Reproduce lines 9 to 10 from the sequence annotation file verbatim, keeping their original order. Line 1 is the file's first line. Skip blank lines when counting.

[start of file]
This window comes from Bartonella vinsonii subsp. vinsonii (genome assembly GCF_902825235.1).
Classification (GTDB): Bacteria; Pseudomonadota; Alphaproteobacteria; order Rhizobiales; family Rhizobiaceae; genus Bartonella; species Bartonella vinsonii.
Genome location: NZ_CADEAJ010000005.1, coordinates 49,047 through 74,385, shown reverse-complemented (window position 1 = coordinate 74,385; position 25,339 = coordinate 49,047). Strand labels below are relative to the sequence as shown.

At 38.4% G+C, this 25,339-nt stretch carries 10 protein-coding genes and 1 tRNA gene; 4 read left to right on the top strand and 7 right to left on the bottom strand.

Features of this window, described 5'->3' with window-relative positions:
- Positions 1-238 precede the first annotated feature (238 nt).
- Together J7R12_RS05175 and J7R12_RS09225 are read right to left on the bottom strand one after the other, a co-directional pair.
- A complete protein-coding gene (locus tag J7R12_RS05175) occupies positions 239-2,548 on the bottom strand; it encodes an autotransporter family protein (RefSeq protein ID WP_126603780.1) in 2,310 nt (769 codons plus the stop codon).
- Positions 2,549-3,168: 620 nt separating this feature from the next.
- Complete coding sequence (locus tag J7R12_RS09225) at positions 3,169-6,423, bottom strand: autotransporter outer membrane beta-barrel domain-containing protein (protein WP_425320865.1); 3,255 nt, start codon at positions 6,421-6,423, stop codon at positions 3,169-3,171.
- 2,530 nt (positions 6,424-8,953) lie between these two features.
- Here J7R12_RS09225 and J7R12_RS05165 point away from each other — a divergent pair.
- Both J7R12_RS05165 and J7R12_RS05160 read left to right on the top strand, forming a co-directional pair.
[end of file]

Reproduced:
- Positions 2,549-3,168: 620 nt separating this feature from the next.
- Complete coding sequence (locus tag J7R12_RS09225) at positions 3,169-6,423, bottom strand: autotransporter outer membrane beta-barrel domain-containing protein (protein WP_425320865.1); 3,255 nt, start codon at positions 6,421-6,423, stop codon at positions 3,169-3,171.